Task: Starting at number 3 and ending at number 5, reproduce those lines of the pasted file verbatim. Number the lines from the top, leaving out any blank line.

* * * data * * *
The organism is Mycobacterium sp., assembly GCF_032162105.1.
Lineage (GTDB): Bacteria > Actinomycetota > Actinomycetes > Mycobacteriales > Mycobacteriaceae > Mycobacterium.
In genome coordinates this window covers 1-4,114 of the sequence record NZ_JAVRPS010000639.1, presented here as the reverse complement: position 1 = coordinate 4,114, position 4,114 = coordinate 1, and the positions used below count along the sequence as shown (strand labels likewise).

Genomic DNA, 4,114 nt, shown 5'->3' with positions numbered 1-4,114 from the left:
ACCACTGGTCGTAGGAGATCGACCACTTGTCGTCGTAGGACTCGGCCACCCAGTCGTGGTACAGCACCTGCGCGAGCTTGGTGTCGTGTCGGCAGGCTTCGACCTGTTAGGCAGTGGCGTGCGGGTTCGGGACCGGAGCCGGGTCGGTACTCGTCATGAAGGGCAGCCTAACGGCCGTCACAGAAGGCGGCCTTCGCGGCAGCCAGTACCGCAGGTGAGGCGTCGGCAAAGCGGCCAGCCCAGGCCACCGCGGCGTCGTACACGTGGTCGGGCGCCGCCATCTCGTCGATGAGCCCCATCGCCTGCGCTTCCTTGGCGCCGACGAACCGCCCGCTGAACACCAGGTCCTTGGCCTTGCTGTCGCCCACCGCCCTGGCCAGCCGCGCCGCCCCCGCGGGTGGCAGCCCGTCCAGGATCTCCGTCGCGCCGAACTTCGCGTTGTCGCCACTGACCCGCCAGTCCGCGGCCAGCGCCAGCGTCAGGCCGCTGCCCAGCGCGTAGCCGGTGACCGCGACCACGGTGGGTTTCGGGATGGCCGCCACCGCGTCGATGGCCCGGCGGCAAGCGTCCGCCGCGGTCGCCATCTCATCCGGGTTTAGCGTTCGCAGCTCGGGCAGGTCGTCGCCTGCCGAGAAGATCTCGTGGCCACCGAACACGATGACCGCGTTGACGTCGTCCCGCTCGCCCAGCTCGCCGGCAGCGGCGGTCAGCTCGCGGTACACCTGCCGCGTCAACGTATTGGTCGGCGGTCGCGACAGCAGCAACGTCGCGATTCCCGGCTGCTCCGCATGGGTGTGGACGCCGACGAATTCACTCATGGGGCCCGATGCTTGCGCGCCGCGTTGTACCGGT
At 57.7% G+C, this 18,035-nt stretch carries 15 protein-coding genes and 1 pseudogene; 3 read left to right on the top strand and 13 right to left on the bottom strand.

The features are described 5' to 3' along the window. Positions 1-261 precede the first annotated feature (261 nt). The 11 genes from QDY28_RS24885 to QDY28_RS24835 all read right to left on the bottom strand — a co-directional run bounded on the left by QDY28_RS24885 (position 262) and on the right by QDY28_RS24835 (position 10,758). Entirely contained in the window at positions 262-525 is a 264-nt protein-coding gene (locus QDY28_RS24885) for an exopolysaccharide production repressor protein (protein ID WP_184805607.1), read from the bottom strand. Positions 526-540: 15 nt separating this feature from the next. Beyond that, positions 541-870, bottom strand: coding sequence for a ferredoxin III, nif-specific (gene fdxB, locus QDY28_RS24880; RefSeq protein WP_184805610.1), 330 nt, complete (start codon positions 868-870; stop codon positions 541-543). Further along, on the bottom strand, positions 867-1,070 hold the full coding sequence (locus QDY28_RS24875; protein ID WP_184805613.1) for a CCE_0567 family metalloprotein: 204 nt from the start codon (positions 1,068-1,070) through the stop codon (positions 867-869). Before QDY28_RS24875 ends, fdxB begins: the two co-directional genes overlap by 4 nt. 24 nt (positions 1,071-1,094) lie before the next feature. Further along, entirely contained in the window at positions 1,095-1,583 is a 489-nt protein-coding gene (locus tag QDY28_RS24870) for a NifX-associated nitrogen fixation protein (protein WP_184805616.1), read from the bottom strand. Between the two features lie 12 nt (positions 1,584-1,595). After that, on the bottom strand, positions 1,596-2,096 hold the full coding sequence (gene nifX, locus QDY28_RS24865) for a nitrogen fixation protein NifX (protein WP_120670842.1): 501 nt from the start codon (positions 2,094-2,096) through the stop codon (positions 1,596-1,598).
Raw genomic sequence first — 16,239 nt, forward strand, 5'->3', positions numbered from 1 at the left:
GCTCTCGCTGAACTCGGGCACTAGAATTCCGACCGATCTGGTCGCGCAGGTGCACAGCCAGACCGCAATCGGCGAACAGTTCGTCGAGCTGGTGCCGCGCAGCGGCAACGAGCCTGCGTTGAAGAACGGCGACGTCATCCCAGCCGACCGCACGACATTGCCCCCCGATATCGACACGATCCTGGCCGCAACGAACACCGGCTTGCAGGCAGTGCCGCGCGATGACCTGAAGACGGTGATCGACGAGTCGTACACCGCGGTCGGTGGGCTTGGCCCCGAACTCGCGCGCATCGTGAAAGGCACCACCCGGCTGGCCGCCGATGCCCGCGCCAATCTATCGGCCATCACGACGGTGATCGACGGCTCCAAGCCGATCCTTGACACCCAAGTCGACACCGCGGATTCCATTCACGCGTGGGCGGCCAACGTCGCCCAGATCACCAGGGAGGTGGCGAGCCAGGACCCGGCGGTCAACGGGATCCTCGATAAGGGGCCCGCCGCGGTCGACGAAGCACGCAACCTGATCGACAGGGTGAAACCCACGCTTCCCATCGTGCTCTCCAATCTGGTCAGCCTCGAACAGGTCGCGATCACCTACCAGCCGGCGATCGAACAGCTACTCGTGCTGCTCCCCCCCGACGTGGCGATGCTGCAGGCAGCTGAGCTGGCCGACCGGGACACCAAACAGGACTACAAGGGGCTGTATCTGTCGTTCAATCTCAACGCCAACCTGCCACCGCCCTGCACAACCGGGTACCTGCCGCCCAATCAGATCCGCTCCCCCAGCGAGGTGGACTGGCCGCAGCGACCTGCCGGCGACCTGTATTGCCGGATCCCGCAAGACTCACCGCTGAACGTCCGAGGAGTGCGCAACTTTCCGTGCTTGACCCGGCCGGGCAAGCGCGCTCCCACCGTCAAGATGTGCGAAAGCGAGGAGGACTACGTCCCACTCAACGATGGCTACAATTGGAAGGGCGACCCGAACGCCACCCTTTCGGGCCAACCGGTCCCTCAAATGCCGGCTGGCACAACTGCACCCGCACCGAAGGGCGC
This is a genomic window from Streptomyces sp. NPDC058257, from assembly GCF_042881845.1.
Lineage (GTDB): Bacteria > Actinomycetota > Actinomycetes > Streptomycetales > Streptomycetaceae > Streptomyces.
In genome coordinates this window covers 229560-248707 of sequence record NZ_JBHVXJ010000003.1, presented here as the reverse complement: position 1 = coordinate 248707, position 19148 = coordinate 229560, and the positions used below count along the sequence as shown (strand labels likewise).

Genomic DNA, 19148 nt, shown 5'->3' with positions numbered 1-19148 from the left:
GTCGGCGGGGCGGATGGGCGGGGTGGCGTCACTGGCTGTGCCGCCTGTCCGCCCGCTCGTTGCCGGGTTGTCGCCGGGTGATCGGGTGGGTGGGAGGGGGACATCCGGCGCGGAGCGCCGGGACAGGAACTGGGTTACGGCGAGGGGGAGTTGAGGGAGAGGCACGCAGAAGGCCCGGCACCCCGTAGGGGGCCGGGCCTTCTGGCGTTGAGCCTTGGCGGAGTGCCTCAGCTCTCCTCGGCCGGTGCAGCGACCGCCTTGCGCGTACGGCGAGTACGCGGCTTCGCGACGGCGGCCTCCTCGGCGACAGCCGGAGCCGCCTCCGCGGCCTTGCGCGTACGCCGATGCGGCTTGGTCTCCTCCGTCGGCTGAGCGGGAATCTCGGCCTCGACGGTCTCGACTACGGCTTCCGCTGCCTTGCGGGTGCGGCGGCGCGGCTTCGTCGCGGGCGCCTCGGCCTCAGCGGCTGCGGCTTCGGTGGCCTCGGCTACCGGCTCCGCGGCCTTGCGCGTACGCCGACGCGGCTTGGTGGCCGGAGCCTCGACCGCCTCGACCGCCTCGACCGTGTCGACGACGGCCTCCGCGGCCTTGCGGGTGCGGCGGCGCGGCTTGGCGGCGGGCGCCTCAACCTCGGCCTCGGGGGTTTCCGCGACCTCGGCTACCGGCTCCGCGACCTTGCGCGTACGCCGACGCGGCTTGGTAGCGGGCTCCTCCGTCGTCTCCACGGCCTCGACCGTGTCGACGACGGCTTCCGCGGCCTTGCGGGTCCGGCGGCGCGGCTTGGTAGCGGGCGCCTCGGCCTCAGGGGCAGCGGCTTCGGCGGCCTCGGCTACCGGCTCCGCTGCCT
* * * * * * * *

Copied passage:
In genome coordinates this window covers 1-4,114 of the sequence record NZ_JAVRPS010000639.1, presented here as the reverse complement: position 1 = coordinate 4,114, position 4,114 = coordinate 1, and the positions used below count along the sequence as shown (strand labels likewise).

Genomic DNA, 4,114 nt, shown 5'->3' with positions numbered 1-4,114 from the left:
ACCACTGGTCGTAGGAGATCGACCACTTGTCGTCGTAGGACTCGGCCACCCAGTCGTGGTACAGCACCTGCGCGAGCTTGGTGTCGTGTCGGCAGGCTTCGACCTGTTAGGCAGTGGCGTGCGGGTTCGGGACCGGAGCCGGGTCGGTACTCGTCATGAAGGGCAGCCTAACGGCCGTCACAGAAGGCGGCCTTCGCGGCAGCCAGTACCGCAGGTGAGGCGTCGGCAAAGCGGCCAGCCCAGGCCACCGCGGCGTCGTACACGTGGTCGGGCGCCGCCATCTCGTCGATGAGCCCCATCGCCTGCGCTTCCTTGGCGCCGACGAACCGCCCGCTGAACACCAGGTCCTTGGCCTTGCTGTCGCCCACCGCCCTGGCCAGCCGCGCCGCCCCCGCGGGTGGCAGCCCGTCCAGGATCTCCGTCGCGCCGAACTTCGCGTTGTCGCCACTGACCCGCCAGTCCGCGGCCAGCGCCAGCGTCAGGCCGCTGCCCAGCGCGTAGCCGGTGACCGCGACCACGGTGGGTTTCGGGATGGCCGCCACCGCGTCGATGGCCCGGCGGCAAGCGTCCGCCGCGGTCGCCATCTCATCCGGGTTTAGCGTTCGCAGCTCGGGCAGGTCGTCGCCTGCCGAGAAGATCTCGTGGCCACCGAACACGATGACCGCGTTGACGTCGTCCCGCTCGCCCAGCTCGCCGGCAGCGGCGGTCAGCTCGCGGTACACCTGCCGCGTCAACGTATTGGTCGGCGGTCGCGACAGCAGCAACGTCGCGATTCCCGGCTGCTCCGCATGGGTGTGGACGCCGACGAATTCACTCATGGGGCCCGATGCTTGCGCGCCGCGTTGTACCGGT